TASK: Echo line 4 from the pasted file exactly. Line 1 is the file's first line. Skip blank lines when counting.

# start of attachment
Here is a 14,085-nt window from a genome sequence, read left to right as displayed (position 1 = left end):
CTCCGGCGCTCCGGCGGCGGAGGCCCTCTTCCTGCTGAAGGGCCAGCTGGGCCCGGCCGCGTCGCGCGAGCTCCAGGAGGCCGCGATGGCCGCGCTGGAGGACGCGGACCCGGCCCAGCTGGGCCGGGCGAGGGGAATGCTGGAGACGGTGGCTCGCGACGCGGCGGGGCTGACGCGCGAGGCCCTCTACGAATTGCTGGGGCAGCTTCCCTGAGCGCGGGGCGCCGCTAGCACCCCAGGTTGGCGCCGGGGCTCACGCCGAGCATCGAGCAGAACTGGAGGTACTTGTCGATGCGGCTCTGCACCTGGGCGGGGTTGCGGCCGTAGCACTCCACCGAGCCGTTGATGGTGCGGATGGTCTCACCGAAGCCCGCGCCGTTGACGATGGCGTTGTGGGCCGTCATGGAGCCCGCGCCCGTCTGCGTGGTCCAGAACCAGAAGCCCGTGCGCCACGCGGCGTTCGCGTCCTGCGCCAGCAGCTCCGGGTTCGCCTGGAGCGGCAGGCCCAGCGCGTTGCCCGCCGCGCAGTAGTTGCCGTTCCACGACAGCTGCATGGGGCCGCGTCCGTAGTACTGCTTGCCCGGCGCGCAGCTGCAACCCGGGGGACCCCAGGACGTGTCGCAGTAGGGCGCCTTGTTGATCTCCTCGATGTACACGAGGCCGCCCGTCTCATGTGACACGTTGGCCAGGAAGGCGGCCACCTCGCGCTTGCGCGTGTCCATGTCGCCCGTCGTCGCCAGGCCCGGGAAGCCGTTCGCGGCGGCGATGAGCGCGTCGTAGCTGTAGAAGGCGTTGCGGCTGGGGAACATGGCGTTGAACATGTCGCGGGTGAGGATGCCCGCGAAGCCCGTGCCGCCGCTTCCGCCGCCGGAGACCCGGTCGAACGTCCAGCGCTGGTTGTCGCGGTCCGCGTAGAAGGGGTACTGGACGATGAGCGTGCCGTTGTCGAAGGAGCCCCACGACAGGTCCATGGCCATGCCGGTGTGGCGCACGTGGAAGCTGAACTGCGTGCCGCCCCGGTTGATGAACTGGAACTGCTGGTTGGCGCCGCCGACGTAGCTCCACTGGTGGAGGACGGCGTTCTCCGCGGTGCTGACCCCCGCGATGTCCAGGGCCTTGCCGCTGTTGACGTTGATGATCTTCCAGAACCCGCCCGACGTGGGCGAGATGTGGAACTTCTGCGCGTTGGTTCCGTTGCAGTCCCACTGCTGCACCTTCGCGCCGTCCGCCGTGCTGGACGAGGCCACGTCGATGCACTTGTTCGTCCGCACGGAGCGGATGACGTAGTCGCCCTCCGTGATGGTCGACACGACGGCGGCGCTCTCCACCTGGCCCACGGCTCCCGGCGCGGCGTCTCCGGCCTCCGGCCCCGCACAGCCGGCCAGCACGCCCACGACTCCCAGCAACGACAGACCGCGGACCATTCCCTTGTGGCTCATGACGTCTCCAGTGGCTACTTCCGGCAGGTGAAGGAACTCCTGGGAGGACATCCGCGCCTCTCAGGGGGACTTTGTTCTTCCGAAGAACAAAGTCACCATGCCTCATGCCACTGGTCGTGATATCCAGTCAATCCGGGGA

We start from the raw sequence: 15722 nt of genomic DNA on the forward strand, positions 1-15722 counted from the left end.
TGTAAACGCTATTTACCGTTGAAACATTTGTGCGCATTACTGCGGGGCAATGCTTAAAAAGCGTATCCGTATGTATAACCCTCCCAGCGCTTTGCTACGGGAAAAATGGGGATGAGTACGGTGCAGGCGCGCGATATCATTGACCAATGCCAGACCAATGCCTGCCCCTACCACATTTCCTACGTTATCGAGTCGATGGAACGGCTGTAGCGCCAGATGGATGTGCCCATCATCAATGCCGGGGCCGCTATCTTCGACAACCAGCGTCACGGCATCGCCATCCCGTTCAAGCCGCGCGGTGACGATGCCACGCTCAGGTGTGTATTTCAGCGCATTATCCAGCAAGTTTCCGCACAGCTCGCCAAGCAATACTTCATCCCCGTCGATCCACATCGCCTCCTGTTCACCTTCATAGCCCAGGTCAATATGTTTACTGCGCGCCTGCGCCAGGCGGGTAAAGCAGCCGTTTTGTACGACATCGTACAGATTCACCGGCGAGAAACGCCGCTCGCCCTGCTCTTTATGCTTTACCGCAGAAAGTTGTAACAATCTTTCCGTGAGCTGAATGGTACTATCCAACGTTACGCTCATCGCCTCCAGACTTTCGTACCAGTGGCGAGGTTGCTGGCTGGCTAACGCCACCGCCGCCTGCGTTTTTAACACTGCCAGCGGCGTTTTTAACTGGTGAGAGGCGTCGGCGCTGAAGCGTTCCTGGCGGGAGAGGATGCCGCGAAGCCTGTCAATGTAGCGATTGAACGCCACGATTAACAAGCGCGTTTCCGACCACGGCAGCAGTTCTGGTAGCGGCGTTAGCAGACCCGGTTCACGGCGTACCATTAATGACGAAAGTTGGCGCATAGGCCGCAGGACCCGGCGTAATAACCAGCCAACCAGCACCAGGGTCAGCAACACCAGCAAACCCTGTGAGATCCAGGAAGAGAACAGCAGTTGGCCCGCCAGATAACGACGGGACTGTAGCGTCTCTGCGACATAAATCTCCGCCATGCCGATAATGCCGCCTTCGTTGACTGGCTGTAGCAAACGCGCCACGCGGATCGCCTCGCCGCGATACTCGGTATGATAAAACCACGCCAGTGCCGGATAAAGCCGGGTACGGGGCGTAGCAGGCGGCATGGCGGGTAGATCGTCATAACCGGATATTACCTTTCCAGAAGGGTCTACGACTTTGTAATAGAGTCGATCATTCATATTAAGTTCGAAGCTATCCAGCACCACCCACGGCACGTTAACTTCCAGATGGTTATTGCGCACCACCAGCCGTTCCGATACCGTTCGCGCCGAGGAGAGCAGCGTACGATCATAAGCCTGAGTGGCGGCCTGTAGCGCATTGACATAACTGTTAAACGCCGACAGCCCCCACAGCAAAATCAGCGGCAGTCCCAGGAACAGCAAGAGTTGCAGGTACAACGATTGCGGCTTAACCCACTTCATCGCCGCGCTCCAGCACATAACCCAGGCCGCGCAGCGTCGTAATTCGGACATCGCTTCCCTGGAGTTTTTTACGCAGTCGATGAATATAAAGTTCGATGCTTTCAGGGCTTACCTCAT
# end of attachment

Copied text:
TGTAAACGCTATTTACCGTTGAAACATTTGTGCGCATTACTGCGGGGCAATGCTTAAAAAGCGTATCCGTATGTATAACCCTCCCAGCGCTTTGCTACGGGAAAAATGGGGATGAGTACGGTGCAGGCGCGCGATATCATTGACCAATGCCAGACCAATGCCTGCCCCTACCACATTTCCTACGTTATCGAGTCGATGGAACGGCTGTAGCGCCAGATGGATGTGCCCATCATCAATGCCGGGGCCGCTATCTTCGACAACCAGCGTCACGGCATCGCCATCCCGTTCAAGCCGCGCGGTGACGATGCCACGCTCAGGTGTGTATTTCAGCGCATTATCCAGCAAGTTTCCGCACAGCTCGCCAAGCAATACTTCATCCCCGTCGATCCACATCGCCTCCTGTTCACCTTCATAGCCCAGGTCAATATGTTTACTGCGCGCCTGCGCCAGGCGGGTAAAGCAGCCGTTTTGTACGACATCGTACAGATTCACCGGCGAGAAACGCCGCTCGCCCTGCTCTTTATGCTTTACCGCAGAAAGTTGTAACAATCTTTCCGTGAGCTGAATGGTACTATCCAACGTTACGCTCATCGCCTCCAGACTTTCGTACCAGTGGCGAGGTTGCTGGCTGGCTAACGCCACCGCCGCCTGCGTTTTTAACACTGCCAGCGGCGTTTTTAACTGGTGAGAGGCGTCGGCGCTGAAGCGTTCCTGGCGGGAGAGGATGCCGCGAAGCCTGTCAATGTAGCGATTGAACGCCACGATTAACAAGCGCGTTTCCGACCACGGCAGCAGTTCTGGTAGCGGCGTTAGCAGACCCGGTTCACGGCGTACCATTAATGACGAAAGTTGGCGCATAGGCCGCAGGACCCGGCGTAATAACCAGCCAACCAGCACCAGGGTCAGCAACACCAGCAAACCCTGTGAGATCCAGGAAGAGAACAGCAGTTGGCCCGCCAGATAACGACGGGACTGTAGCGTCTCTGCGACATAAATCTCCGCCATGCCGATAATGCCGCCTTCGTTGACTGGCTGTAGCAAACGCGCCACGCGGATCGCCTCGCCGCGATACTCGGTATGATAAAACCACGCCAGTGCCGGATAAAGCCGGGTACGGGGCGTAGCAGGCGGCATGGCGGGTAGATCGTCATAACCGGATATTACCTTTCCAGAAGGGTCTACGACTTTGTAATAGAGTCGATCATTCATATTAAGTTCGAAGCTATCCAGCACCACCCACGGCACGTTAACTTCCAGATGGTTATTGCGCACCACCAGCCGTTCCGATACCGTTCGCGCCGAGGAGAGCAGCGTACGATCATAAGCCTGAGTGGCGGCCTGTAGCGCATTGACATAACTGTTAAACGCCGACAGCCCCCACAGCAAAATCAGCGGCAGTCCCAGGAACAGCAAGAGTTGCAGGTACAACGATTGCGGCTTAACCCACTTCATCGCCGCGCTCCAGCACATAACCCAGGCCGCGCAGCGTCGTAATTCGGACATCGCTTCCCTGGAGTTTTTTACGCAGTCGATGAATATAAAGTTCGATGCTTTCAGGGCTTACCTCAT